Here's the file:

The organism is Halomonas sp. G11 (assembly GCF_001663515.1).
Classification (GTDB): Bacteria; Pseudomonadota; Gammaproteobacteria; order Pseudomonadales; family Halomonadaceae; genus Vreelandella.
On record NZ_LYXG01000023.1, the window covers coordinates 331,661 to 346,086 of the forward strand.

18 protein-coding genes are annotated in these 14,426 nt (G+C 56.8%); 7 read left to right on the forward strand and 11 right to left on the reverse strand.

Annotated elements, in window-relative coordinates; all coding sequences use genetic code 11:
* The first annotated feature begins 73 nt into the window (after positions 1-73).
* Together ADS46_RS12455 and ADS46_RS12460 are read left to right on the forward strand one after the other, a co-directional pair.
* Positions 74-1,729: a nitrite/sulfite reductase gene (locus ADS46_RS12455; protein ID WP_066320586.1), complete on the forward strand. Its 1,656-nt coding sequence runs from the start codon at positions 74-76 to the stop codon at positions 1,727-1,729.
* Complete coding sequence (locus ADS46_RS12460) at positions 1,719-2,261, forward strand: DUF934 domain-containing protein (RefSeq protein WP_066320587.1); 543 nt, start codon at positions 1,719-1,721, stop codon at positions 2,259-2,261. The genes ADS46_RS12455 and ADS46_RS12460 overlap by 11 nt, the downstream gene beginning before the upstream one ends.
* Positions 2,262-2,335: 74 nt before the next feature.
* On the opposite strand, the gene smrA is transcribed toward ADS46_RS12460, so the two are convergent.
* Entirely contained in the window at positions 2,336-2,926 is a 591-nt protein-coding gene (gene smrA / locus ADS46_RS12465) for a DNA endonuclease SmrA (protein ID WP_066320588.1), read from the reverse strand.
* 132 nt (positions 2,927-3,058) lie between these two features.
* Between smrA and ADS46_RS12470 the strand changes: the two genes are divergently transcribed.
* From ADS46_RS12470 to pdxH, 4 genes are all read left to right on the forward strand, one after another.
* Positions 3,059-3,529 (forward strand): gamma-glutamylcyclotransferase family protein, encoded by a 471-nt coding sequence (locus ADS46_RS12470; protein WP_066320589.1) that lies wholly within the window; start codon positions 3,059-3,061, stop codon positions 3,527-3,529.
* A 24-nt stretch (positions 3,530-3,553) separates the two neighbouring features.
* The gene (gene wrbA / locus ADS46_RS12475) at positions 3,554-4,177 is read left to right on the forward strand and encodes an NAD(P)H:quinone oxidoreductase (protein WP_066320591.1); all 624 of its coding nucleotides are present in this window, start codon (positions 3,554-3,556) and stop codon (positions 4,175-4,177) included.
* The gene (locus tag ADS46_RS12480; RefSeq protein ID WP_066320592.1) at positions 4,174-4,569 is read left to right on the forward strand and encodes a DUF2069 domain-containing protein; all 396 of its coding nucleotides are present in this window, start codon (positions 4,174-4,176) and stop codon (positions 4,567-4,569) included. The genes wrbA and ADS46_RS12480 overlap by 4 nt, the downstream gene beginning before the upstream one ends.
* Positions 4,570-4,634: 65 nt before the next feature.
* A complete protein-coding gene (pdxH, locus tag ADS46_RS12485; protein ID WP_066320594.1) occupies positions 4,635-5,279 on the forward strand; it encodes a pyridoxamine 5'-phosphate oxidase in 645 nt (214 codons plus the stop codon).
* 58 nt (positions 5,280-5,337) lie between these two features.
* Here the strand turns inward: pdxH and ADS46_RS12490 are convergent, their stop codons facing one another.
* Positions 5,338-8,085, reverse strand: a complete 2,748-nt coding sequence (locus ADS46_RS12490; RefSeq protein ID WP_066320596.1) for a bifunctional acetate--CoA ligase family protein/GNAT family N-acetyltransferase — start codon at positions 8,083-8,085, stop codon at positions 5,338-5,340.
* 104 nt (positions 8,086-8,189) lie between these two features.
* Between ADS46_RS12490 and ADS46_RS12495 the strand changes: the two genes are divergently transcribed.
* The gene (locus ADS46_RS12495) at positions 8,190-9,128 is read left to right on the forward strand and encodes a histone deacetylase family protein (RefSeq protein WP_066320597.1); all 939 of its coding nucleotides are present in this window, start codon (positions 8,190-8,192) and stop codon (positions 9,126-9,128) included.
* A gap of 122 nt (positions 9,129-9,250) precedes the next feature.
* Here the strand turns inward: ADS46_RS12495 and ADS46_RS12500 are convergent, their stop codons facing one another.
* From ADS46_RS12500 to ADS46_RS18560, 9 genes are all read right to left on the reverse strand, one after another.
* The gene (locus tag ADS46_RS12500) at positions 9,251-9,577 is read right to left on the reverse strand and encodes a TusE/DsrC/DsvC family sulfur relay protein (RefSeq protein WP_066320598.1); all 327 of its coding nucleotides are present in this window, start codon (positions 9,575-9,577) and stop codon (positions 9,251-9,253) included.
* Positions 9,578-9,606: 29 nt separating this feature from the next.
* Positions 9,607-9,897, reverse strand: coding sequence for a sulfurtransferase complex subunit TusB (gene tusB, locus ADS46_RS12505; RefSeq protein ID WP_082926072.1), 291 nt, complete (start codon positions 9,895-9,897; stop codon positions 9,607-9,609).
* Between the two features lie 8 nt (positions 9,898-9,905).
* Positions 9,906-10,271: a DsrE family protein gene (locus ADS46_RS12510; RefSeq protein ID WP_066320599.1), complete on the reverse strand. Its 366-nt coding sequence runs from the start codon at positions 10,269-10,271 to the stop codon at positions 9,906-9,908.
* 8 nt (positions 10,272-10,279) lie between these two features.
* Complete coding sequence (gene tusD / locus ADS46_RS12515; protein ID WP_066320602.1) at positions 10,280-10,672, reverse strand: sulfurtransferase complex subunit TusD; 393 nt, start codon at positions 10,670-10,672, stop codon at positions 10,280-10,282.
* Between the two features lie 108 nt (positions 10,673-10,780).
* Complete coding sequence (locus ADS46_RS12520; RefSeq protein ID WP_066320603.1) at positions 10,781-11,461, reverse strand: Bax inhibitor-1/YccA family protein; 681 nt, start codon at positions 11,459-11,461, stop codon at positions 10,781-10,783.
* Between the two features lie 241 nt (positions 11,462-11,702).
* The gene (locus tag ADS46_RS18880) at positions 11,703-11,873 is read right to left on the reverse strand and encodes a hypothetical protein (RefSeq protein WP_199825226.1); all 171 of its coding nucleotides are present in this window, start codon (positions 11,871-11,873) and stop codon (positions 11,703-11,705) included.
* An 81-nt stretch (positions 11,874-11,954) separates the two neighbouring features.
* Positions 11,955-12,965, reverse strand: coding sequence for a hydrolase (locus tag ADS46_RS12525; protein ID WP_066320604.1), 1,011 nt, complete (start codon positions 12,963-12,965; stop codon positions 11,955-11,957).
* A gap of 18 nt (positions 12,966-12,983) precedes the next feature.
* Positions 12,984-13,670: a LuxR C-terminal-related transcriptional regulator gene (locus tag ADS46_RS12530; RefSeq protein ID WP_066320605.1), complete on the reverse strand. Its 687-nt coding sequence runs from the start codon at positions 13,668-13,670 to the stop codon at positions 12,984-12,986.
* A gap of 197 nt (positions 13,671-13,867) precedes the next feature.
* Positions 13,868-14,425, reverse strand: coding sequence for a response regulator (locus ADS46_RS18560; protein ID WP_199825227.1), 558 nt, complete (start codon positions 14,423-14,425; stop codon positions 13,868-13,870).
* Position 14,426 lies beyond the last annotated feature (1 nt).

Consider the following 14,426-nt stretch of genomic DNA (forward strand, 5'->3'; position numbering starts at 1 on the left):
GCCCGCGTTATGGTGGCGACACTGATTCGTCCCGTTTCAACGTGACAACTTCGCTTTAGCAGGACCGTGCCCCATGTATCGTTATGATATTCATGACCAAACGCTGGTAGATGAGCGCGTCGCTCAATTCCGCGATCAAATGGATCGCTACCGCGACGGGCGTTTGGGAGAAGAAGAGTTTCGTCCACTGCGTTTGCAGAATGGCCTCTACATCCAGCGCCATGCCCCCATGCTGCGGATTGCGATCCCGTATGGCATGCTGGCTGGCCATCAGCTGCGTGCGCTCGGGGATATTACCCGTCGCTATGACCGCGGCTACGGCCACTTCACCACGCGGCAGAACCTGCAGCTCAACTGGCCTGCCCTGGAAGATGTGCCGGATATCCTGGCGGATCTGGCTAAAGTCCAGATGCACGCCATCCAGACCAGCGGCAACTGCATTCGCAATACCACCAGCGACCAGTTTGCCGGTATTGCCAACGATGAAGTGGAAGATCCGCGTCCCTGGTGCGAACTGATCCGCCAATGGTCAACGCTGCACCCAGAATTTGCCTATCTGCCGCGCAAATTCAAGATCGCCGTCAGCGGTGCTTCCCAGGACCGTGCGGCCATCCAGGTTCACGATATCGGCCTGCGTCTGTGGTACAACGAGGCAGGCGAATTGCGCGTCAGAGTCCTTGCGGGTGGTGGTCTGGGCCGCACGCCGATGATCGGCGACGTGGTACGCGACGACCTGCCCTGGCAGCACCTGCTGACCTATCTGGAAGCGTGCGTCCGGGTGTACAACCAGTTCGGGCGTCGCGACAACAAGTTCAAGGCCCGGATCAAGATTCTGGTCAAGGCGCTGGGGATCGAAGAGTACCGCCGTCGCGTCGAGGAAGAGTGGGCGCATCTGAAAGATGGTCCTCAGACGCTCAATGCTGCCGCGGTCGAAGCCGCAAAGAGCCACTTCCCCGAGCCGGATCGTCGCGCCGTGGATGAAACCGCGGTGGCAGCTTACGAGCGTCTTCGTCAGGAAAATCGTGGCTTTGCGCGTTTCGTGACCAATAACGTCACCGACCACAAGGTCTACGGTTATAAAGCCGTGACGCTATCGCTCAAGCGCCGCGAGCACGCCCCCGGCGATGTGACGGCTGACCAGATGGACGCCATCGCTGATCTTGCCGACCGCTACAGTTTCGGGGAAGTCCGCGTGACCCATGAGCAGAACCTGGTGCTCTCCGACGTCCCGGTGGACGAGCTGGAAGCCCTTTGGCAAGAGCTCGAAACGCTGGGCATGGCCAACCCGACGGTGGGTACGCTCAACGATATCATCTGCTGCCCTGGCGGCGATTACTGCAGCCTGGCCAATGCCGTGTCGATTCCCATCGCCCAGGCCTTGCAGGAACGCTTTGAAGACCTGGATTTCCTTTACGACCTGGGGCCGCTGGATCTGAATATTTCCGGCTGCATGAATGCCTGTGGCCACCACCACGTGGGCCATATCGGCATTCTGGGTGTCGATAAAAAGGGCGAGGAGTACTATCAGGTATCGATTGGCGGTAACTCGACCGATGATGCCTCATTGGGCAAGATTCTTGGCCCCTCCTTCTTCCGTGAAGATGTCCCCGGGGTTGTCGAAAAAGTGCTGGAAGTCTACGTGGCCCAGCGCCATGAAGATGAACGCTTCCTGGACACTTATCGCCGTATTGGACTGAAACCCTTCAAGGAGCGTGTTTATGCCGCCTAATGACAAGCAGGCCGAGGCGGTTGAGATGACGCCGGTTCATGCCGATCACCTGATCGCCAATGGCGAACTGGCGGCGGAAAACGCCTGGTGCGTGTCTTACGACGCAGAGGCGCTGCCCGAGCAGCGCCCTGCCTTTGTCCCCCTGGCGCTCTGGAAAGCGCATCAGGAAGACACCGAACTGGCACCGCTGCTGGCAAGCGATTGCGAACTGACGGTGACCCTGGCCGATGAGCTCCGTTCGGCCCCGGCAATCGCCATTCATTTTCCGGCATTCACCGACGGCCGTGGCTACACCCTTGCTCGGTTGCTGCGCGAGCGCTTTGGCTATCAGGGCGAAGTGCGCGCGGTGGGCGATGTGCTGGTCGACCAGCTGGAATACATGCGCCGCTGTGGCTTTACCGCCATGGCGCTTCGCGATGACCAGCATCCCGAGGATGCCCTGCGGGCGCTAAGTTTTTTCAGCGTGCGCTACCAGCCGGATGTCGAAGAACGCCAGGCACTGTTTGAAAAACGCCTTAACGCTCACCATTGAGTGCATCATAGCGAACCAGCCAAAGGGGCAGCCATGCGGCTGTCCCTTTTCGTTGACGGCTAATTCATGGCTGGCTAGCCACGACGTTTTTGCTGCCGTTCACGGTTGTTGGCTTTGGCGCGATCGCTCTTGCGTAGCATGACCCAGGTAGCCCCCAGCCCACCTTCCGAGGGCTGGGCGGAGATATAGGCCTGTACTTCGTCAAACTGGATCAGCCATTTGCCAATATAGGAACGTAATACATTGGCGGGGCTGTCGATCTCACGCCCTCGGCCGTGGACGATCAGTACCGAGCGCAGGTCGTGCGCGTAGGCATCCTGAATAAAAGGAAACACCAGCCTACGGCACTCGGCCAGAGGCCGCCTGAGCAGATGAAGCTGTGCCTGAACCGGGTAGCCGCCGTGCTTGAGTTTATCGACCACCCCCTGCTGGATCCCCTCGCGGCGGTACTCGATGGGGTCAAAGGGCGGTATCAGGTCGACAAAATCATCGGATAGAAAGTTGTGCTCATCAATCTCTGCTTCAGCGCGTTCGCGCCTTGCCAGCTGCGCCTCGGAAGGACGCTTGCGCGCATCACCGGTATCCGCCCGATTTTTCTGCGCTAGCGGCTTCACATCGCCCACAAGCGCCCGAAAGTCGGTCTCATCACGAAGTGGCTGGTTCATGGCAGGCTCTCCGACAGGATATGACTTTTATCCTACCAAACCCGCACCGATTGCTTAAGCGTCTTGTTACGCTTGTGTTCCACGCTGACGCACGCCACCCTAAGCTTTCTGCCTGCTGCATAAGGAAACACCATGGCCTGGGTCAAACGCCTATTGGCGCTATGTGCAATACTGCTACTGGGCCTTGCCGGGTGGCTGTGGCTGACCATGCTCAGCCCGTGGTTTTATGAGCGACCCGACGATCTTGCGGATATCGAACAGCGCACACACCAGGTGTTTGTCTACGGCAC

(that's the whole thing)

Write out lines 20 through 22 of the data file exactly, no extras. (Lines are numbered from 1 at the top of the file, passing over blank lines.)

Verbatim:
* Positions 4,570-4,634: 65 nt before the next feature.
* A complete protein-coding gene (pdxH, locus tag ADS46_RS12485; protein ID WP_066320594.1) occupies positions 4,635-5,279 on the forward strand; it encodes a pyridoxamine 5'-phosphate oxidase in 645 nt (214 codons plus the stop codon).
* 58 nt (positions 5,280-5,337) lie between these two features.